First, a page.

Disclaimer The writer of this article cannot be held responsible for for any form of damages that may result from the use of the information in this article. By reading this article, the user is effectively in agreement that the writer is completely exempt from any liability. If you do not agree, then do not read this article!
I have never considered Close-Up filters in the past, as I have read that it can result in Chromatic Aberrations and reduction in sharpness, as it adds another glass element to your lens. So when it came to close up or macro photography, I have been using Extension tubes which uses a different method by adding spacers between the lens and the sensor to achieve closer focusing, but this method reduces the amount of light entering the sensor.
Now that some companies have made Anamorphic lenses and adapters much cheaper, I have decided to invest in my first Anamorphic lens. Since I can only afford one Anamorphic lens, I needed to make the most use of that one focal length and with the minimum focus distance being quiet substantial, I had to invest in Close-Up filters in order to get closer to my subject so I can produce tighter shots.
The caveat of using Close-Up filters though, is that you have a fixed focused area, meaning you cannot move your focused area by moving the camera forward or backwards and adjusting the focus ring and also, your focused depth is shallower (even at higher apertures), which can make focusing challenging at times, especially at longer focal lengths and wider apertures, but with the right camera settings and lens, you can make use of the shallower DOF and blurred foreground/background for some useful or creative shots.
The Hoya Close-Up II filters are Multi-coated, come in +1, +2 and +4 strengths in the set and are thicker than standard filters, making vignetting an issue on wide angle lenses. To minimise the possibility of vignetting, I have chosen the largest size set within my budget (77mm), so that I can upsize to 77mm from smaller lens sizes, using step up rings and hopefully eliminate issues with vignetting.
I did consider Achromatic (dual element) close-up filters such as the Canon 500D Close-up filter as the quality is meant to be an improvement over single element close-up filters like the Hoya. Achromatic filters are said to provide better control of Chromatic Aberrations due to the second glass element, and help sustain sharpness, but for my budget and purpose, I do not see the value in investing in one Achromatic filter with one strength when I have the flexibility of mixing up to 7 strengths from a Hoya Close-Up filter set and at a cheaper price.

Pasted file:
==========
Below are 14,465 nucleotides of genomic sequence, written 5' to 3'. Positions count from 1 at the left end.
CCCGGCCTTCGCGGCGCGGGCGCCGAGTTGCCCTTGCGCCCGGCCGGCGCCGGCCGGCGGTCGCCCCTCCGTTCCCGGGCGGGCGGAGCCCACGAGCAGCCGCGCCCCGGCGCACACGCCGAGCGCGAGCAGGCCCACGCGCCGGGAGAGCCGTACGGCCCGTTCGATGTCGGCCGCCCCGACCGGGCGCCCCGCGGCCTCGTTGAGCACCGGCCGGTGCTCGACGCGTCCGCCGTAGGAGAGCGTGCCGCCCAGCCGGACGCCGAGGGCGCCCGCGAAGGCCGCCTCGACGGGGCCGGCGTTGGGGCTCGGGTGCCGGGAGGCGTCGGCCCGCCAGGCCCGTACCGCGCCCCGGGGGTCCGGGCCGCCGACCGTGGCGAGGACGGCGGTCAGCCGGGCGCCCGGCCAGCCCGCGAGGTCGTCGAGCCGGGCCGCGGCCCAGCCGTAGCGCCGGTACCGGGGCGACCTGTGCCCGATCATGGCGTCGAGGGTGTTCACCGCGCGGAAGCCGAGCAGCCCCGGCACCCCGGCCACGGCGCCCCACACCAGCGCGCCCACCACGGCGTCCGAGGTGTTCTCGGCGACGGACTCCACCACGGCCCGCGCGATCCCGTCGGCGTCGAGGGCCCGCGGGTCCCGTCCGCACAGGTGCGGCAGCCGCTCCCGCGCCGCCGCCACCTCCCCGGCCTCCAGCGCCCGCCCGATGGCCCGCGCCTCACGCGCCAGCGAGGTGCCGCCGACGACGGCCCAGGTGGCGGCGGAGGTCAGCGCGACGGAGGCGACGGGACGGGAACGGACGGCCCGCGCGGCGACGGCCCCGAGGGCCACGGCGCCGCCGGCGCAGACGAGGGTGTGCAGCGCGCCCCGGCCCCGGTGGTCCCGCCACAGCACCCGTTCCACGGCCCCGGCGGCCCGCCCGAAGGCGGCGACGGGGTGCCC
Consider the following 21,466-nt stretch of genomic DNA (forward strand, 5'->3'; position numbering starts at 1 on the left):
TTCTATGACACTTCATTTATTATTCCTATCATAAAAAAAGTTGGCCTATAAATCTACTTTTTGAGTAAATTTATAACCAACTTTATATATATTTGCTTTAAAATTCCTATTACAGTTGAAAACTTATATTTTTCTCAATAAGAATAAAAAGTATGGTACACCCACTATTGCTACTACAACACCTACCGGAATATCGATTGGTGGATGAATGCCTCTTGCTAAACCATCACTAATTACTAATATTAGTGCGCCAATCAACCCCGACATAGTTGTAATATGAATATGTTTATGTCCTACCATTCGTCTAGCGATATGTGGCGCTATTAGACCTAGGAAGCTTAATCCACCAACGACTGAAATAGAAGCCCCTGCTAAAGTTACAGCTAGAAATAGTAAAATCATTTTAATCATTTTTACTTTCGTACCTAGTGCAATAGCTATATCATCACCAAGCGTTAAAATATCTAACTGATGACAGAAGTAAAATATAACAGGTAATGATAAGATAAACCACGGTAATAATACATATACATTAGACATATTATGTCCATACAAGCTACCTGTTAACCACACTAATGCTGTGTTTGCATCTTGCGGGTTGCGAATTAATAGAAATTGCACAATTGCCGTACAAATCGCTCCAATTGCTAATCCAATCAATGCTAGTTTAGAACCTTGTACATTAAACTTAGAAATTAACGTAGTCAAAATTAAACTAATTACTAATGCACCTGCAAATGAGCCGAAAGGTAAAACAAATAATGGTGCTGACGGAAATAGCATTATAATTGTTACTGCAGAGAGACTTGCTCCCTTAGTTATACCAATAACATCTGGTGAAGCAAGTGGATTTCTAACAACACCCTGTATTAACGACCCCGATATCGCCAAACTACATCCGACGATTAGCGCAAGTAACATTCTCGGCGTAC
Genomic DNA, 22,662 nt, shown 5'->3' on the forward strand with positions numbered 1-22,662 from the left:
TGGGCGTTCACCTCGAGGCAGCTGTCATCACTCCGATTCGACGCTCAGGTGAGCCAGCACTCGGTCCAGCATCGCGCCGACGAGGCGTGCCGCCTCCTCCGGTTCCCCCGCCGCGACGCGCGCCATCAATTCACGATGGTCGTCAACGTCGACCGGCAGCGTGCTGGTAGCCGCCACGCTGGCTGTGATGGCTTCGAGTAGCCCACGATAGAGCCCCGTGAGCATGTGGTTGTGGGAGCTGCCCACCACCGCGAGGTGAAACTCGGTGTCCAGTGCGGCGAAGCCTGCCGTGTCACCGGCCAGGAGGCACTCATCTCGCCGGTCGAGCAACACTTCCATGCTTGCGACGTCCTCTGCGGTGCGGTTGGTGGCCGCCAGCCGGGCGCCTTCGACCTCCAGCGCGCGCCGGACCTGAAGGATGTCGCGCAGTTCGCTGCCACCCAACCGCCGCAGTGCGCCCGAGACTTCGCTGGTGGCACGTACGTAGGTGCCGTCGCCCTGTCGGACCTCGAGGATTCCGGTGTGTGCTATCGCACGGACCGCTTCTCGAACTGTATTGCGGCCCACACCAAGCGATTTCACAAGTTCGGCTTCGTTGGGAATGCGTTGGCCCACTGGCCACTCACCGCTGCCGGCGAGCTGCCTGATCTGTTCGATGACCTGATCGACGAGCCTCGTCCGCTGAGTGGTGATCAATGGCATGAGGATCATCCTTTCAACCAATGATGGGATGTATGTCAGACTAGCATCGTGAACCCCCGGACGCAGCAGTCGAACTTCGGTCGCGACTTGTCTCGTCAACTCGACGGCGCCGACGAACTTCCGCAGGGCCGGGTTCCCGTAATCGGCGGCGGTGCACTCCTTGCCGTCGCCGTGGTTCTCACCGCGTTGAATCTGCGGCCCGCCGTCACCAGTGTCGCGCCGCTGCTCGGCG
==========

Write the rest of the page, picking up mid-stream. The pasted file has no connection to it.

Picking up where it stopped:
I found the quality of these Hoya Close-Up filters sufficient for my type of Photography and Film Making needs and falls somewhere in the upper middle range, when comparing it between low budget close-ups (non-coated) and higher end Achromatic filters. This observation is based on all of the reviews and ratings I have read prior to deciding which Close-Up filter to purchase.
The filter threads on the Hoya Close-ups filters is very good and I find it easy to screw the filters to the lens or each other. My only concern with this product is the single layer string meshed pockets of the carry pouch that the filters slide into. I am not a fan of this approach as I feel that there is a possibility of scratching the glass as filters stack against each other when the pouch is closed. I may be overthinking this, but to be safe, I have kept the individual plastic bags they came in and continue to use it, when storing the filters inside the carry pouch.
Please refer to the video above, as it provides a series of samples applying the Hoya Close Up 2 Filters to a Canon 70-200mm f2.8 L Lens set at 70mm focal length. The camera used is a Full Frame Canon 5D Mark III DSLR Camera with the following settings – ISO100, f3.5 and 1/125 shutter.
I have used various Hoya Close Up filter strength combinations to get close-up samples from +1 to +7 strengths. The more filters are stacked together, the greater possibility of vignetting, especially on wide angle lenses, as the filters protrude more from the lens. It also becomes very challenging to focus especially when handheld and the Depth of Field becomes so narrow when wide open, that the images looks like one big blurry image.
The main purpose of the samples though, is not to demonstrate vignetting, but to provide a general idea of the effect of applying various strengths of Close-Up filter to lenses. This may be useful to those on the fence on whether to purchase a filter set or one strength that they are most likely to use.